Another prominent employer of Goldsmith was Mr. John Newbery, who engaged him to contribute occasional essays to a newspaper entitled the Public Ledger, which made its first appearance on the 12th of January, 1760. His most valuable and characteristic contributions to this paper were his Chinese Letters, subsequently modified into the Citizen of the World. These lucubrations attracted general attention; they were reprinted in the various periodical publications of the day, and met with great applause. The name of the author, however, was as yet but little known.

Being now easier in circumstances, and in the receipt of frequent sums from the booksellers, Goldsmith, about the middle of 1760, emerged from his dismal abode in Green Arbor Court, and took respectable apartments in Wine-Office Court, Fleetstreet.

Still he continued to look back with considerate benevolence to the poor hostess, whose necessities he had relieved by pawning his gala coat, for we are told that "he often supplied her with food from his own table, and visited her frequently with the sole purpose to be kind to her."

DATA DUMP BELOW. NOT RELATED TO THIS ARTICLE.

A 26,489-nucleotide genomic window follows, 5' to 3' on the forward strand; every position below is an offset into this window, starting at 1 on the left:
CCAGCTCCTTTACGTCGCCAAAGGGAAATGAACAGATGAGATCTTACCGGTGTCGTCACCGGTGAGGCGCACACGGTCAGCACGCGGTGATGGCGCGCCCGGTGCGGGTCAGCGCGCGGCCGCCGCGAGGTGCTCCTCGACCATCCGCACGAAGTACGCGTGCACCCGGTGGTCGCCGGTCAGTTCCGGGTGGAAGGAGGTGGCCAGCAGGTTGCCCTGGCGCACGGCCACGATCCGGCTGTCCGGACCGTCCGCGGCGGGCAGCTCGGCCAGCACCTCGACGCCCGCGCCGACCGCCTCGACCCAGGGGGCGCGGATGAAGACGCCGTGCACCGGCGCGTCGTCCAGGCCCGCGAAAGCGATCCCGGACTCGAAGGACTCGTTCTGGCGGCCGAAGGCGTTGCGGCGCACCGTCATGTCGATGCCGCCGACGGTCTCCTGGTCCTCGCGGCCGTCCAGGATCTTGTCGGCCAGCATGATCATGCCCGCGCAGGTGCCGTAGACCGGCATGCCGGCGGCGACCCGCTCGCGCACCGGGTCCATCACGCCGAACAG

He now became a member of a debating club, called the Robin Hood, which used to meet near Temple Bar, and in which Burke, while yet a Temple student, had first tried his powers. Goldsmith spoke here occasionally, and is recorded in the Robin ood archives as 66 a candid disputant, with a clear head and a nest heart, though coming but seldom to the society." H ish was for clubs of a more social, jovial nature, and he w er fond of argument. An amusing anecdote is told of t introduction to the club, by Samuel Derrick, an Irish: intance of some humor. On entering, Goldsmith was str